When you have a handful of serious medical conditions to deal with, the number of specialists to see can become complicated and exhausting. A new program – to treat people dealing with unrelenting wounds – aims to simplify the process by bringing a cadre of specialists together, centering around patient needs.
The new Penn Center for Wound Healing and Reconstruction has started seeing patients in a coordinated clinic format, designed to flex and meet the variety of patient conditions the team sees.
"A typical patient is in their 50s, has diabetes and high blood pressure, peripheral vascular disease, and is dealing with a wound that just won't heal," said Center director Stephen Kovach, MD,
Assistant Professor of Surgery in Plastic Surgery. "Chronic wounds can be very challenging for patients, as well as caregivers, given that the wounds are so persistent and require unique treatment approaches."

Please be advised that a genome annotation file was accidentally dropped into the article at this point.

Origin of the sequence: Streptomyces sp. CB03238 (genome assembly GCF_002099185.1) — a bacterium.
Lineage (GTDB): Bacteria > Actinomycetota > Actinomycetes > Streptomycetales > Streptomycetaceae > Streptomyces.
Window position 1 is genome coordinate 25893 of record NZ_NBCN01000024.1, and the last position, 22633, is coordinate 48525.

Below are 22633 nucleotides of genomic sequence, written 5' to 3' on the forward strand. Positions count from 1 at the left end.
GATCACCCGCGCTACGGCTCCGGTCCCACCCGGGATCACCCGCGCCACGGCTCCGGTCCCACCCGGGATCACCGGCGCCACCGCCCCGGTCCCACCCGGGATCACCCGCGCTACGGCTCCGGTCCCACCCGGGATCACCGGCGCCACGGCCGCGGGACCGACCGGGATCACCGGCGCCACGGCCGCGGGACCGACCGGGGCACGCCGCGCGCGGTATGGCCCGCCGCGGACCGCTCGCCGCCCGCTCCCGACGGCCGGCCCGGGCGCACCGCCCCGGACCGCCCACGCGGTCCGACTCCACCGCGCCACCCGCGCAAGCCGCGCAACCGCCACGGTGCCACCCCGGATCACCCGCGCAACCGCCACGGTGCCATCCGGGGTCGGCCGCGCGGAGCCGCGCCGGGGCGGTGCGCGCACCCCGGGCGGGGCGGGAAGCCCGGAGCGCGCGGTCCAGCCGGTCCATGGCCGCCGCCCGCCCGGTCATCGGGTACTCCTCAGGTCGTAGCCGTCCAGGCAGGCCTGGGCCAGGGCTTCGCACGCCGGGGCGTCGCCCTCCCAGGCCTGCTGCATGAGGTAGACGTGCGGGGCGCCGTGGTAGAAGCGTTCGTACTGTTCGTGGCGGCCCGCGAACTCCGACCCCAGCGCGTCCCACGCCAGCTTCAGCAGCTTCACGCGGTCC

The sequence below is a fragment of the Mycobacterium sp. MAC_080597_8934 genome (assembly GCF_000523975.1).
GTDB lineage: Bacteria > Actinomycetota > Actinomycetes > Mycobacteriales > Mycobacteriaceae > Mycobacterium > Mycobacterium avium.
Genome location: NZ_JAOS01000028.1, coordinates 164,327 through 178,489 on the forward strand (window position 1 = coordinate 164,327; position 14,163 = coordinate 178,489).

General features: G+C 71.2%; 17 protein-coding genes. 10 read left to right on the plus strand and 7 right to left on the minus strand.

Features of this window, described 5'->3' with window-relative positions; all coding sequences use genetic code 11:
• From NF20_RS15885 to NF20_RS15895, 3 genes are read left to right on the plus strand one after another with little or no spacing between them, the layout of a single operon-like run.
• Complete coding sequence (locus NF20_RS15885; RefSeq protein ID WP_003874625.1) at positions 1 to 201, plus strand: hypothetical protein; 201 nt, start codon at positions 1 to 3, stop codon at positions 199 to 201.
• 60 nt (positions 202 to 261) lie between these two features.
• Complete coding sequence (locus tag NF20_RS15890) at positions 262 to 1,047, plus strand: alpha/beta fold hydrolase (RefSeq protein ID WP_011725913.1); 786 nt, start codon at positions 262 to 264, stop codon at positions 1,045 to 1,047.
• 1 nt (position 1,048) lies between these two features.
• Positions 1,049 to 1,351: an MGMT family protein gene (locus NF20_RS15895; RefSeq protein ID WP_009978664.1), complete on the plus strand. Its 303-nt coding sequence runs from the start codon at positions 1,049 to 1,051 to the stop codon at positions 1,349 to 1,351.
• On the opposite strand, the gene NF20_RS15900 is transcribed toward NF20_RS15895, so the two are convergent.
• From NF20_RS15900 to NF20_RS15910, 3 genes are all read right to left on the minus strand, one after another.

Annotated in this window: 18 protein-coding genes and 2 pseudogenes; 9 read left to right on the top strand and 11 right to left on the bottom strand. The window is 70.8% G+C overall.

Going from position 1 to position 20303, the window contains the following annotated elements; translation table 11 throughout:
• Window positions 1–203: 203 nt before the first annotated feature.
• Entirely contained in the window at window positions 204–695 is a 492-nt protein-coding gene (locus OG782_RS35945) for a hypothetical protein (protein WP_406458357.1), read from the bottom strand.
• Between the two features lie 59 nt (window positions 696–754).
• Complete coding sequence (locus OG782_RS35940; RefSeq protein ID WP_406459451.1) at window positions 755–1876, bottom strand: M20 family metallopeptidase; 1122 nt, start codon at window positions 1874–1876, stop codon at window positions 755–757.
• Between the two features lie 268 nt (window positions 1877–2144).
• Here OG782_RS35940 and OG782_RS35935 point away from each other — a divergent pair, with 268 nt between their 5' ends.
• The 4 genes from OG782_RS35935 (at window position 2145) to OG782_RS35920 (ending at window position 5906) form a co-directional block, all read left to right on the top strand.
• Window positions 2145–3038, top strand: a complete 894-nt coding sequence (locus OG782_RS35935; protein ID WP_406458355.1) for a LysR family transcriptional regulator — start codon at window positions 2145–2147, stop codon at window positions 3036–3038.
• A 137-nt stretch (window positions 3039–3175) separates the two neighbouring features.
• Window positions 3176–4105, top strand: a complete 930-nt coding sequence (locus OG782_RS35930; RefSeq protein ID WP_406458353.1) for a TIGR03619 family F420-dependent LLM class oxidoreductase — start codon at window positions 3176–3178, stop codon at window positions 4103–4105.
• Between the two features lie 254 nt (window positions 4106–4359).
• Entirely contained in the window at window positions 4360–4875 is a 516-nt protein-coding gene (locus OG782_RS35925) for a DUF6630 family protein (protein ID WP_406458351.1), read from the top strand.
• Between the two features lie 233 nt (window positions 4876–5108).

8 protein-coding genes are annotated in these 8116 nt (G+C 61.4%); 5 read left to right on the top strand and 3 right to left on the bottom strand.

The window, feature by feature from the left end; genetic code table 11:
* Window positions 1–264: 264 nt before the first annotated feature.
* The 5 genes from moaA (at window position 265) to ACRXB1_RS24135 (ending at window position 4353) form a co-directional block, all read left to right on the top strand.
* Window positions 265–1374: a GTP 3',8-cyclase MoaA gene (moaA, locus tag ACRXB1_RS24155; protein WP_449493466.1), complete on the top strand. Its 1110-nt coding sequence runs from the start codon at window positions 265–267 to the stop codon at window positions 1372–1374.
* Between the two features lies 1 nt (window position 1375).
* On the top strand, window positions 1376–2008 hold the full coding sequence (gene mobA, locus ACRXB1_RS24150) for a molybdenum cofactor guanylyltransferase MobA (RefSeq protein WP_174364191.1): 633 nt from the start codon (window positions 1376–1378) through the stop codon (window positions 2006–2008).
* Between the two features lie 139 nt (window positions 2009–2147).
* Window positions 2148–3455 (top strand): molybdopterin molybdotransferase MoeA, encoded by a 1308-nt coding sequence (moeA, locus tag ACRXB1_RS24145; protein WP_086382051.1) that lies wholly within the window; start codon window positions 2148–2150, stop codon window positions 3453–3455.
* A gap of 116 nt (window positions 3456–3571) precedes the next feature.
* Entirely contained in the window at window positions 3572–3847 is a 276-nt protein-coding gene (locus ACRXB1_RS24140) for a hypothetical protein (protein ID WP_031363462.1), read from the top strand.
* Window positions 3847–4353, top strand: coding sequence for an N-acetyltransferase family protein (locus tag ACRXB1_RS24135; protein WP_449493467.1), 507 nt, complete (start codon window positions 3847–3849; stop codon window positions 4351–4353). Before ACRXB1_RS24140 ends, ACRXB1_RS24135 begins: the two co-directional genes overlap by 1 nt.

At the same visit, a patient can see a plastic surgeon, foot and ankle surgeon and/or vascular surgeon about any surgical needs to repairs the wound, while also meeting with a specialists from departments such as Cardiology, Endocrinology, Hyperbaric Medicine and Infectious Diseases, to treat both the acute issue and the underlying condition(s) in parallel.
An estimated 3.8 - 5.7 million people are affected by chronic wounds in the United States, where most injuries start as minor issues - an insect bite, a scratch or a scrape. Because of underlying diseases like diabetes or neuropathy, the wounds or ulcers don't heal normally, and can become infected or persist despite treatment efforts.
"We're treating the whole patient, with medical and reconstructive experts, in one place," notes Kovach. "And we're looking at the patho-physiology of the wound itself, to figure out why the wound may not be healing normally and how we can fix it."